What Is RS-232?

    RS-232 is a standard electrical interface for serial communications defined by the Electronic Industries Association ("EIA"). RS-232 actually comes in 3 different flavors (A, B, and C) with each one defining a different voltage range for the on and off levels. The most commonly used variety is RS-232C, which defines a mark (on) bit as a voltage between -3V and -12V and a space (off) bit as a voltage between +3V and +12V. The RS-232C specification says these signals can go about 25 feet (8m) before they become unusable. You can usually send signals a bit farther than this as long as the baud is low enough.

    Besides wires for incoming and outgoing data, there are others that provide timing, status, and handshaking:

    Table 1 - RS-232 Pin Assignments
    PinDescriptionPinDescriptionPinDescriptionPinDescriptionPinDescription
    1Earth Ground6DSR - Data Set Ready11Unassigned16Secondary RXD21Signal Quality Detect
    2TXD - Transmitted Data7GND - Logic Ground12Secondary DCD17Receiver Clock22Ring Detect
    3RXD - Received Data8DCD - Data Carrier Detect13Secondary CTS18Unassigned23Data Rate Select
    4RTS - Request To Send9Reserved14Secondary TXD19Secondary RTS24Transmit Clock
    5CTS - Clear To Send10Reserved15Transmit Clock20DTR - Data Terminal Ready25Unassigned

    Two standards for serial interfaces you may also see are RS-422 and RS-574. RS-422 uses lower voltages and differential signals to allow cable lengths up to about 1000ft (300m). RS-574 defines the 9-pin PC serial connector and voltages.

    Signal Definitions

    The RS-232 standard defines some 18 different signals for serial communications. Of these, only six are generally available in the UNIX environment.

    GND - Logic Ground

    Technically the logic ground is not a signal, but without it none of the other signals will operate. Basically, the logic ground acts as a reference voltage so that the electronics know which voltages are positive or negative.

    TXD - Transmitted Data

    The TXD signal carries data transmitted from your workstation to the computer or device on the other end (like a MODEM). A mark voltage is interpreted as a value of 1, while a space voltage is interpreted as a value of 0.

    RXD - Received Data

    The RXD signal carries data transmitted from the computer or device on the other end to your workstation. Like TXD, mark and space voltages are interpreted as 1 and 0, respectively.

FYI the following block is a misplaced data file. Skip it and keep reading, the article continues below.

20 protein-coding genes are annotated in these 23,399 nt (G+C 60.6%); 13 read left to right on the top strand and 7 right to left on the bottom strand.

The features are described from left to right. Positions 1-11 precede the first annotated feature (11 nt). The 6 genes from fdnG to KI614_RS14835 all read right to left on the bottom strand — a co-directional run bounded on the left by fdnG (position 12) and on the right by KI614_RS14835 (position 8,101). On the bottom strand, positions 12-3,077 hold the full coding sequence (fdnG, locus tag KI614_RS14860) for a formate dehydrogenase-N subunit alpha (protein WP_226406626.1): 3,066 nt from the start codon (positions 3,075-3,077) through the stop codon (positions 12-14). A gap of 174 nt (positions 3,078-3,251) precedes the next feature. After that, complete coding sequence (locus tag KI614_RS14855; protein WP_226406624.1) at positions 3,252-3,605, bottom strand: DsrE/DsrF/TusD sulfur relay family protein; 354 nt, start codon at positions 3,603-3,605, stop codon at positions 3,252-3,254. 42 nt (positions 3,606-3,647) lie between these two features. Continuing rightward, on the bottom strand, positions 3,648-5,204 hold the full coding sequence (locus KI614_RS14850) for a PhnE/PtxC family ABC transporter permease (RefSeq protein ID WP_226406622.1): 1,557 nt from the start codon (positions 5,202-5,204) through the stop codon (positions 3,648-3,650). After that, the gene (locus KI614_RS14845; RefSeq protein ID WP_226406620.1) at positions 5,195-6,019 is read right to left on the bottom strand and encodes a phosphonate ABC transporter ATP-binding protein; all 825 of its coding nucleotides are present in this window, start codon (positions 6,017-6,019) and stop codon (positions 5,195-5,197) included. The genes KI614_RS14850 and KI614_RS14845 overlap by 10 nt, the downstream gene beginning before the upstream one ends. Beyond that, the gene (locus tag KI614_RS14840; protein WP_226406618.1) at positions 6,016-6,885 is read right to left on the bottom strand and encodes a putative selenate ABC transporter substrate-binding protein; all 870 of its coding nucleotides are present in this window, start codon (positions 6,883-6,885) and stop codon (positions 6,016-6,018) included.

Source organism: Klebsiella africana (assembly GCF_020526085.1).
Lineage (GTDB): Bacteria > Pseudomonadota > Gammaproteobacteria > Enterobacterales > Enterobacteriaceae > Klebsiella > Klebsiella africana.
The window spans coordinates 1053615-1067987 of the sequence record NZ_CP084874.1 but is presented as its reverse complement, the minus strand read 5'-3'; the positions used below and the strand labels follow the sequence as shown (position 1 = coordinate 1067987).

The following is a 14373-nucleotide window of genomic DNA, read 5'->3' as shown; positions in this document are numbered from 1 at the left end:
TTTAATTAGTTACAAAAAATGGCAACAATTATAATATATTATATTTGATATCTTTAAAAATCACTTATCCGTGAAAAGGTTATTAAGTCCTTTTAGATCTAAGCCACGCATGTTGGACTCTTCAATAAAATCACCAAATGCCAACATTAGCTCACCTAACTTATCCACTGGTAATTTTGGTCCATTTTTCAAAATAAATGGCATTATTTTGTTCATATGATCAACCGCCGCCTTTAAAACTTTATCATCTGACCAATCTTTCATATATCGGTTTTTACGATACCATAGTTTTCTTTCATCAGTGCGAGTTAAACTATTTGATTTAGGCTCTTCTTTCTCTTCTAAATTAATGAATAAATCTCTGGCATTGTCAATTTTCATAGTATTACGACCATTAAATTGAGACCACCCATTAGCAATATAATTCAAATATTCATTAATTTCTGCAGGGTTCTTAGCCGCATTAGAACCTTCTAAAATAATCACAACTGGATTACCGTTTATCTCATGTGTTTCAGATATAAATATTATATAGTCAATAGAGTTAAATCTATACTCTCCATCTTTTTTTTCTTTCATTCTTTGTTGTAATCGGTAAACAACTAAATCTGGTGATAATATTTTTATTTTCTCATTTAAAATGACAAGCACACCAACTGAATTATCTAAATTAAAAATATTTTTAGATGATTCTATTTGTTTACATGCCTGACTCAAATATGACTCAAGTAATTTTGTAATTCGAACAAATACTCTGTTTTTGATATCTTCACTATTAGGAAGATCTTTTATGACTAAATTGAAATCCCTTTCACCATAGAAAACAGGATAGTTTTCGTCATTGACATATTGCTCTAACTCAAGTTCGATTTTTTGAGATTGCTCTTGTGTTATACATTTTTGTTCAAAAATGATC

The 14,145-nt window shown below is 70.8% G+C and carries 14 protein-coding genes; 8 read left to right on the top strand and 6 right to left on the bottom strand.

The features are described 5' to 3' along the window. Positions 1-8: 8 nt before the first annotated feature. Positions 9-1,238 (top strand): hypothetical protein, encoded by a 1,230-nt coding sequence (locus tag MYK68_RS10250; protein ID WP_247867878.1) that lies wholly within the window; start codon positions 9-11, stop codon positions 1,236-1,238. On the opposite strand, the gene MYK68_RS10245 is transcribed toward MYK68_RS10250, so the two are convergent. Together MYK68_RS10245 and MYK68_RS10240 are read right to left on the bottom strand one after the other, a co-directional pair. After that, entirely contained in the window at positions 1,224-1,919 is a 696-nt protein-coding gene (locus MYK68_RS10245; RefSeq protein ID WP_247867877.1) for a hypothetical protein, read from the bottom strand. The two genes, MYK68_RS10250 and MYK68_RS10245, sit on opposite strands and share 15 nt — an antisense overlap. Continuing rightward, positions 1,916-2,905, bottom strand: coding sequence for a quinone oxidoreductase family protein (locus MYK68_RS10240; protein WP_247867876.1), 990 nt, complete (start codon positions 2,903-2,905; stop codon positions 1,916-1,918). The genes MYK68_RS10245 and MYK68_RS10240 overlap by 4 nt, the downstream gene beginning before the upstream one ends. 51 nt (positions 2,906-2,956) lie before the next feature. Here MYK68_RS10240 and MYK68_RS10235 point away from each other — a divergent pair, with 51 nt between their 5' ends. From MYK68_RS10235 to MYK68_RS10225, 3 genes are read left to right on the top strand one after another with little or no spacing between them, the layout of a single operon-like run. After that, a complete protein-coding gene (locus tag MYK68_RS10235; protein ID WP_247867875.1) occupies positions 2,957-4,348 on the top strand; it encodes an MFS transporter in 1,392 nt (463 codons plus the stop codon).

DCD - Data Carrier Detect

    The DCD signal is received from the computer or device on the other end of your serial cable. A space voltage on this signal line indicates that the computer or device is currently connected or on line. DCD is not always used or available.

    DTR - Data Terminal Ready

    The DTR signal is generated by your workstation and tells the computer or device on the other end that you are ready (a space voltage) or not-ready (a mark voltage). DTR is usually enabled automatically whenever you open the serial interface on the workstation.

    CTS - Clear To Send

    The CTS signal is received from the other end of the serial cable. A space voltage indicates that is alright to send more serial data from your workstation.

    CTS is usually used to regulate the flow of serial data from your workstation to the other end.

    RTS - Request To Send

    The RTS signal is set to the space voltage by your workstation to indicate that more data is ready to be sent.

    Like CTS, RTS helps to regulate the flow of data between your workstation and the computer or device on the other end of the serial cable. Most workstations leave this signal set to the space voltage all the time.

    Asynchronous Communications

    For the computer to understand the serial data coming into it, it needs some way to determine where one character ends and the next begins. This guide deals exclusively with asynchronous serial data.

    In asynchronous mode the serial data line stays in the mark (1) state until a character is transmitted. A start bit preceeds each character and is followed immediately by each bit in the character, an optional parity bit, and one or more stop bits. The start bit is always a space (0) and tells the computer that new serial data is available. Data can be sent or received at any time, thus the name asynchronous.

    Figure 1 - Asynchronous Data Transmission